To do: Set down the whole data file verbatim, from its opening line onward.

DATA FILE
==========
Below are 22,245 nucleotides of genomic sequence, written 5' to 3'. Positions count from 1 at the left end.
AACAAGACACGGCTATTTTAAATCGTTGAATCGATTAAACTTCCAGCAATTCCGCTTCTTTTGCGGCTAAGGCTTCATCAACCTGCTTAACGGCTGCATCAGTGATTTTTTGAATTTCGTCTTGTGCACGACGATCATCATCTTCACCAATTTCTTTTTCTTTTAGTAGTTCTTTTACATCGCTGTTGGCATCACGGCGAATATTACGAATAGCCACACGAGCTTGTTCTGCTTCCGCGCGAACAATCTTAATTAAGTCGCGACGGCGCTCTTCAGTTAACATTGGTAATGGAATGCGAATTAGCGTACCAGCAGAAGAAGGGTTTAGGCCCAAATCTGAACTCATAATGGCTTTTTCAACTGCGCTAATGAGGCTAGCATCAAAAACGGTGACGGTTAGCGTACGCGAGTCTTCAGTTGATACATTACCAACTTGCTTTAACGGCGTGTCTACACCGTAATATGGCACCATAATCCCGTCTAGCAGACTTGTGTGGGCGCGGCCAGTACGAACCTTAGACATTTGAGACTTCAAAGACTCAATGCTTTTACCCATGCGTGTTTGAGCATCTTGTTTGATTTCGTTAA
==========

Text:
Below are 22,245 nucleotides of genomic sequence, written 5' to 3'. Positions count from 1 at the left end.
AACAAGACACGGCTATTTTAAATCGTTGAATCGATTAAACTTCCAGCAATTCCGCTTCTTTTGCGGCTAAGGCTTCATCAACCTGCTTAACGGCTGCATCAGTGATTTTTTGAATTTCGTCTTGTGCACGACGATCATCATCTTCACCAATTTCTTTTTCTTTTAGTAGTTCTTTTACATCGCTGTTGGCATCACGGCGAATATTACGAATAGCCACACGAGCTTGTTCTGCTTCCGCGCGAACAATCTTAATTAAGTCGCGACGGCGCTCTTCAGTTAACATTGGTAATGGAATGCGAATTAGCGTACCAGCAGAAGAAGGGTTTAGGCCCAAATCTGAACTCATAATGGCTTTTTCAACTGCGCTAATGAGGCTAGCATCAAAAACGGTGACGGTTAGCGTACGCGAGTCTTCAGTTGATACATTACCAACTTGCTTTAACGGCGTGTCTACACCGTAATATGGCACCATAATCCCGTCTAGCAGACTTGTGTGGGCGCGGCCAGTACGAACCTTAGACATTTGAGACTTCAAAGACTCAATGCTTTTACCCATGCGTGTTTGAGCATCTTGTTTGATTTCGTTAA